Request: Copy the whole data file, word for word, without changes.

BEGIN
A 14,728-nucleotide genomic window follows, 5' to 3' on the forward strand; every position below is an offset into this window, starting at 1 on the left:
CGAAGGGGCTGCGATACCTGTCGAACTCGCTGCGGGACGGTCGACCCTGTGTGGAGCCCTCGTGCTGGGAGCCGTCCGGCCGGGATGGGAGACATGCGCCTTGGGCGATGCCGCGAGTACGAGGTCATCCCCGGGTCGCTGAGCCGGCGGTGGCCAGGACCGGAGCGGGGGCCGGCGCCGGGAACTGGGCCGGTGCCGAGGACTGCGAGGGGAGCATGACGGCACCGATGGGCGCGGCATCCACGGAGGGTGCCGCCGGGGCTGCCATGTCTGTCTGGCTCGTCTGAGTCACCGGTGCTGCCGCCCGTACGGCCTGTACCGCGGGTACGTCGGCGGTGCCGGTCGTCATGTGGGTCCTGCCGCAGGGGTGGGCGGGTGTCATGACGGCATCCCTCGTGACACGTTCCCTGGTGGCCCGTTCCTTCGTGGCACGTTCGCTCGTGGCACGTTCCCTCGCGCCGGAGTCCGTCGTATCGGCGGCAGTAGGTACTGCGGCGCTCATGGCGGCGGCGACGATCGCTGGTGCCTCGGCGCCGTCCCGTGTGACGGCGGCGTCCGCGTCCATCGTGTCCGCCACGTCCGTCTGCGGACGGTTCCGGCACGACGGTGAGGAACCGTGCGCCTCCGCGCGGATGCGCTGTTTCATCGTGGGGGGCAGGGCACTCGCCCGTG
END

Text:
A 14,728-nucleotide genomic window follows, 5' to 3' on the forward strand; every position below is an offset into this window, starting at 1 on the left:
CGAAGGGGCTGCGATACCTGTCGAACTCGCTGCGGGACGGTCGACCCTGTGTGGAGCCCTCGTGCTGGGAGCCGTCCGGCCGGGATGGGAGACATGCGCCTTGGGCGATGCCGCGAGTACGAGGTCATCCCCGGGTCGCTGAGCCGGCGGTGGCCAGGACCGGAGCGGGGGCCGGCGCCGGGAACTGGGCCGGTGCCGAGGACTGCGAGGGGAGCATGACGGCACCGATGGGCGCGGCATCCACGGAGGGTGCCGCCGGGGCTGCCATGTCTGTCTGGCTCGTCTGAGTCACCGGTGCTGCCGCCCGTACGGCCTGTACCGCGGGTACGTCGGCGGTGCCGGTCGTCATGTGGGTCCTGCCGCAGGGGTGGGCGGGTGTCATGACGGCATCCCTCGTGACACGTTCCCTGGTGGCCCGTTCCTTCGTGGCACGTTCGCTCGTGGCACGTTCCCTCGCGCCGGAGTCCGTCGTATCGGCGGCAGTAGGTACTGCGGCGCTCATGGCGGCGGCGACGATCGCTGGTGCCTCGGCGCCGTCCCGTGTGACGGCGGCGTCCGCGTCCATCGTGTCCGCCACGTCCGTCTGCGGACGGTTCCGGCACGACGGTGAGGAACCGTGCGCCTCCGCGCGGATGCGCTGTTTCATCGTGGGGGGCAGGGCACTCGCCCGTG